Three children, ages 5 to 9 years, with A-V malformations that ruptured after trivial head trauma, are reported from the Departments of Neurosurgery, University Medical School and Red Cross Hospital, Kumamoto City, Japan. They represented 12% of 25 consecutive patients with proven AVM’s and 30% of 10 patients under 15 years of age. Two received blows on the forehead and one on the occipital region. Intracerebral hematomas were located in the sub-cortical area of the parietal or temporal lobe. Cerebral angiography revealed AVM’s with feeding arteries from the anterior or middle cerebral arteries. At surgery there was no evidence of cortical contusion and excision of the AVM’s was successful. [1]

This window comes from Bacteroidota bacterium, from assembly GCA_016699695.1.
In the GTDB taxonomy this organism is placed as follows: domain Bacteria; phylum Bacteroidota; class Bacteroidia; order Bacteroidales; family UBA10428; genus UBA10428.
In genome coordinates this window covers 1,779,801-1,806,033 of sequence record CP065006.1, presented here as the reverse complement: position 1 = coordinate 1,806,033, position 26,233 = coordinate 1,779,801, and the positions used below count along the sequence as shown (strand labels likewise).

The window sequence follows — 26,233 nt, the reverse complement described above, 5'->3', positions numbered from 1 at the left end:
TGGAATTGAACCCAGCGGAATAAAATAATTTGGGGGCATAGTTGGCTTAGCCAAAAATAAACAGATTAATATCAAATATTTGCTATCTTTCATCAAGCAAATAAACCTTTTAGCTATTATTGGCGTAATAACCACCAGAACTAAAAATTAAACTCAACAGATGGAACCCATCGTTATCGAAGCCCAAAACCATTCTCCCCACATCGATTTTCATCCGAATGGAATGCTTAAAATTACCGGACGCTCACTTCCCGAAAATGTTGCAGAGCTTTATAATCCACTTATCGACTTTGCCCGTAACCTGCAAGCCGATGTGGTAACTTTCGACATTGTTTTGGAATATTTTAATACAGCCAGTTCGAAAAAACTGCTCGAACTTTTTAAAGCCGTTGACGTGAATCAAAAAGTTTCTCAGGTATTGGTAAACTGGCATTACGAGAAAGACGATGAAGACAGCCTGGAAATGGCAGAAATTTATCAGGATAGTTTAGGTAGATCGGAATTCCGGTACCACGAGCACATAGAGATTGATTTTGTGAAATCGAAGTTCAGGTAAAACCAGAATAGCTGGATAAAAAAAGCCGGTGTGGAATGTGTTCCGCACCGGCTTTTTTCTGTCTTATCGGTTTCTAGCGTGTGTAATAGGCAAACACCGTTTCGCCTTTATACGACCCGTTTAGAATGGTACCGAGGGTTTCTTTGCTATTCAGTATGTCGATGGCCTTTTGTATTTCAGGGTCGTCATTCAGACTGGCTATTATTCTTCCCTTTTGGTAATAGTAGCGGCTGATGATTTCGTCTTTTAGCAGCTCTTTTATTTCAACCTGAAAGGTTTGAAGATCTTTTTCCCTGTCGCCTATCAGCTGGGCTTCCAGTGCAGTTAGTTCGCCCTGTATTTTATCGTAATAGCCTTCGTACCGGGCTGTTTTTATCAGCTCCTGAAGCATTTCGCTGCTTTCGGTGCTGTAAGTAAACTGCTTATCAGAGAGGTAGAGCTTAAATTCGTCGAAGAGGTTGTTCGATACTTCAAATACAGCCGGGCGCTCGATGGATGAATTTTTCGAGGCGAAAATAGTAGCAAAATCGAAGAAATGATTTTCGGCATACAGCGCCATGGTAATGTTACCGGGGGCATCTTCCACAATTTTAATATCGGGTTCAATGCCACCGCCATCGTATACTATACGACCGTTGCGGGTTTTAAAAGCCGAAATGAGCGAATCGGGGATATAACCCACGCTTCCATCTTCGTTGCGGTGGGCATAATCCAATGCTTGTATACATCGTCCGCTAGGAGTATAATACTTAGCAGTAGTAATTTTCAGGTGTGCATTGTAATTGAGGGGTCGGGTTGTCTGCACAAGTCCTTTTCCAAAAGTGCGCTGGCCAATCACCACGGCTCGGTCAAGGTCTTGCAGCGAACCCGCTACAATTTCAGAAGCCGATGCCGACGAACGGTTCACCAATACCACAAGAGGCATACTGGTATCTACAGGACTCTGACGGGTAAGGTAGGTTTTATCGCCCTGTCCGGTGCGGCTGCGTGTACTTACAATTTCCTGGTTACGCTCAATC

COMMENT. The authors found only 7 other case reports in the literature where hemorrhage from an AVM was associated with head trauma. All were in children. It is suggested that a larger shearing force can be produced in a child’s brain than in an adult’s, particularly during acceleration of the head in the AP or PA direction.